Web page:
Should voting be mandatory?


#1

If not, is there anything you think that can be done to increase the number of people that vote?

Or do you think that increasing the number of voters is a goal that we should even care about?


#2

Of course not. Get out the vote is really a stupid waste of time and money. Apathy is a human right, and given the high levels of ignorance among Americans, I prefer that large numbers of them do not vote.

I’d like to see a test of basic civics – not based on political opinion or disputed facts but on the most basic facts about our government. Voters should demonstrate at least that basic knowledge, how many representatives, how many senators from each state, the date the Declaration of Independence was signed, name one right list in each amendment of the Bill of Rights, how do we amend the Constitution, etc. Voters should show some level of competence. It’s a way that they can show a possibility that they might actually be informed about issues and may have actual thoughtful (if wrong) reasons for voting for Santa, The Criminal or the Orange Blowhard.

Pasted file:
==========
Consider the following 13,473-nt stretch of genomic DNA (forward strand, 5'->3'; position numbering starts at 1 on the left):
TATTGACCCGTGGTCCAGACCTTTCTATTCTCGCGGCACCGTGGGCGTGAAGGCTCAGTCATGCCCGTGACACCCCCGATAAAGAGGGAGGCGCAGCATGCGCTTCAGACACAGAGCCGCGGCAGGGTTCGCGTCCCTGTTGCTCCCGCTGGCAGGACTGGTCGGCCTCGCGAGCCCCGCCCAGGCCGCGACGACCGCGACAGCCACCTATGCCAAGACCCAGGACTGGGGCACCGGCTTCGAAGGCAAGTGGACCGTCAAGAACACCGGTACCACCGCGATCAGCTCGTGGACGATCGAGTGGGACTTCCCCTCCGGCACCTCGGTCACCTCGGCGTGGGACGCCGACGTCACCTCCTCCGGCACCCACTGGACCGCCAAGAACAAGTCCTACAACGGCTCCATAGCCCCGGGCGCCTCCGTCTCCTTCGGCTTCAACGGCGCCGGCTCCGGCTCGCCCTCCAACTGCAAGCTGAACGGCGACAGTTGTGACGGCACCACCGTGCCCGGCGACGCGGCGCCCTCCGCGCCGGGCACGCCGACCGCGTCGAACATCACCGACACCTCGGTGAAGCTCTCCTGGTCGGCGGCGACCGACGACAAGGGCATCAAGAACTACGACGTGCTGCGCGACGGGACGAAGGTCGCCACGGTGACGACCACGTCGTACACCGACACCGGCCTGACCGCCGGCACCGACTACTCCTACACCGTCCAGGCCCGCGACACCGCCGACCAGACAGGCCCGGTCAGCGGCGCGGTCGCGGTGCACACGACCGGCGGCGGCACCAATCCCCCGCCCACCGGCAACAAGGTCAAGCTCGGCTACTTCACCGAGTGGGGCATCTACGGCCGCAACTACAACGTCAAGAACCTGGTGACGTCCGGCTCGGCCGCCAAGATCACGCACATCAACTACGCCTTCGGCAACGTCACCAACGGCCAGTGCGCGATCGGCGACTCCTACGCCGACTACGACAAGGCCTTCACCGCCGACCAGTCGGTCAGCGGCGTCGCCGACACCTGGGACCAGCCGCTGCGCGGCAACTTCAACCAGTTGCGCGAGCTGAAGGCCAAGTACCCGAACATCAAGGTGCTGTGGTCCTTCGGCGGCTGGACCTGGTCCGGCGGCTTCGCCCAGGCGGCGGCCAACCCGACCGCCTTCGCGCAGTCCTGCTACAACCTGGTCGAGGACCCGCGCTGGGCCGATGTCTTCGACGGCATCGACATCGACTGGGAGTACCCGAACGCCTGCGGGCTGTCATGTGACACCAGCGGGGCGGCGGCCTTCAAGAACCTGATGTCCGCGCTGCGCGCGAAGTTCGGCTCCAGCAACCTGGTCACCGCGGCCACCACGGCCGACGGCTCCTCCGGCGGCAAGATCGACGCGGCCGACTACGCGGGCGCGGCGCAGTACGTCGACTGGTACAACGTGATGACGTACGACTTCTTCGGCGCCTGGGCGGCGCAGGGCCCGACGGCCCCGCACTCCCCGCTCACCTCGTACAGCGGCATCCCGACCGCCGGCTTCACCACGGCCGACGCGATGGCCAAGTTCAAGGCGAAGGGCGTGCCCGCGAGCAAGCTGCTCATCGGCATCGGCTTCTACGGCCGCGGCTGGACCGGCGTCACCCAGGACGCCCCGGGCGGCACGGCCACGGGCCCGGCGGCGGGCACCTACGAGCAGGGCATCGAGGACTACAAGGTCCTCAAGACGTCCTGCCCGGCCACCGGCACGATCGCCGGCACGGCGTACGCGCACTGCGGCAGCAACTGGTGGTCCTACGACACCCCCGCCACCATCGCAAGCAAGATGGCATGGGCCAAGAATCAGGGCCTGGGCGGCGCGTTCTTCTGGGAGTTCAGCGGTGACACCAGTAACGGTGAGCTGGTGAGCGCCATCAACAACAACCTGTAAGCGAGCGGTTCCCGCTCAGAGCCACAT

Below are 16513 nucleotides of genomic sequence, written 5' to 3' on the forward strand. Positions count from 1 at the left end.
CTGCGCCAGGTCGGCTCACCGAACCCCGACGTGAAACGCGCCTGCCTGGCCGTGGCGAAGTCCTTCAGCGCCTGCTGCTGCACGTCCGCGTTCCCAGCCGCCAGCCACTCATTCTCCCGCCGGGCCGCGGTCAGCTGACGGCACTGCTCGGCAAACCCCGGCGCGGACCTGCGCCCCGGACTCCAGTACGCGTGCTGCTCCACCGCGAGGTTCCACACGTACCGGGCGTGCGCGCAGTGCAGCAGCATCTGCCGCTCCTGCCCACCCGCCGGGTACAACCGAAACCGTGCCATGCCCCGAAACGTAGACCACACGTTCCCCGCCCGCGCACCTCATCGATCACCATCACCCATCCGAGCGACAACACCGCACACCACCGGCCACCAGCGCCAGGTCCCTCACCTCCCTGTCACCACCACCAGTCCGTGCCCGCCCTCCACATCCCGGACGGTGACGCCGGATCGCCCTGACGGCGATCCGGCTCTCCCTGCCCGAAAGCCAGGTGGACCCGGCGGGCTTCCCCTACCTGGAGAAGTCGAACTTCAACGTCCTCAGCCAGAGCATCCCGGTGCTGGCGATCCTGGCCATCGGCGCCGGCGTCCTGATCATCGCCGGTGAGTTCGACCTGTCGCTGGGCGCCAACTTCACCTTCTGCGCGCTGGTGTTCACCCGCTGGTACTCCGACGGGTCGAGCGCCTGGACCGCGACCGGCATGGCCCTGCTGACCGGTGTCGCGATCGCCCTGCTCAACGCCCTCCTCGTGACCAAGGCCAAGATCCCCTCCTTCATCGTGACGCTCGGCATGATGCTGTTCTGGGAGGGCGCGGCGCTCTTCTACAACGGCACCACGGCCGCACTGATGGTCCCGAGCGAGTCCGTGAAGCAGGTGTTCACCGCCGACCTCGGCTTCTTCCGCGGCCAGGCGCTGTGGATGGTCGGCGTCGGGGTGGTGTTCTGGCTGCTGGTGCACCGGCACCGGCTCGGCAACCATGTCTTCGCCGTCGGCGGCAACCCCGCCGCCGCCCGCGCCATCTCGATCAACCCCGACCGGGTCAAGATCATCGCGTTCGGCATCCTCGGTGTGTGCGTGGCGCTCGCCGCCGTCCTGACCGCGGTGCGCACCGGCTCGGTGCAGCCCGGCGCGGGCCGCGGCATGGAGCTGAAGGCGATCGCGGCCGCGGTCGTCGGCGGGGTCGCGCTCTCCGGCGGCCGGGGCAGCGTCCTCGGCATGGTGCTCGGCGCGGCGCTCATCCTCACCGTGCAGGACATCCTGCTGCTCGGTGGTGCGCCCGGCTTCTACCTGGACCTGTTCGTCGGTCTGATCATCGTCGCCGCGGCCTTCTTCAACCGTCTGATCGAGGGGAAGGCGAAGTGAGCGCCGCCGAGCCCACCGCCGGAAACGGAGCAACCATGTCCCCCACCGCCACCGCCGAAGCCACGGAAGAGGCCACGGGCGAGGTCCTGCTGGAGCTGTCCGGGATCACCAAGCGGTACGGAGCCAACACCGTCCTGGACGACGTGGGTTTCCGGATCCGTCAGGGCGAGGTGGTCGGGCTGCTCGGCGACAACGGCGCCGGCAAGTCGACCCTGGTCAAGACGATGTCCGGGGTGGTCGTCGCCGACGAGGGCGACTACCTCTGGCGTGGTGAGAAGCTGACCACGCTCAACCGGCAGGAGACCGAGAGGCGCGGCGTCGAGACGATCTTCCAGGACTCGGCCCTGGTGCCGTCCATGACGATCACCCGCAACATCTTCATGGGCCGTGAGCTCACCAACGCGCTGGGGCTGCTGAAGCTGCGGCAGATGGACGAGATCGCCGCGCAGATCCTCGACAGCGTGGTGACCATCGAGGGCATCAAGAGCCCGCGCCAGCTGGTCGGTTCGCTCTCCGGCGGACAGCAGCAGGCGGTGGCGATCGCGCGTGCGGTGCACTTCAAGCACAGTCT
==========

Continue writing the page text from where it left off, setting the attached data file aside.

I think we should run “Please, don’t vote” campaigns where we discourage the ignorant from voting.


#3

I don’t care if voters know how many congresspeople we have. But I think they DO need to be able to understand what powers lie with what branch.

So many people think the president can pass laws by himself. And think the courts can make up laws. I honestly think fewer than half of all voters are aware that only congress can make laws.

A lot of people also somehow think the Supreme Court is an elected office. Where they even get this idea, I have no idea. I’ve heard so many people say things like “The president should fire all these people in Congress” or “I hope the president replaces our governor with someone better”.

It’s just mind blowing really.

So I’d like to change the system as follows:
Must pass a basic “how government works” test to ever be eligible to vote. If you do not understand that Congress must declare a war that the president subsequently carries out as commander, you are simply not informed enough to vote. You have no idea what you’re doing, and just as we don’t let people drive cars around a park, or litter on public grounds, we shouldn’t let people electorally litter in the voting system.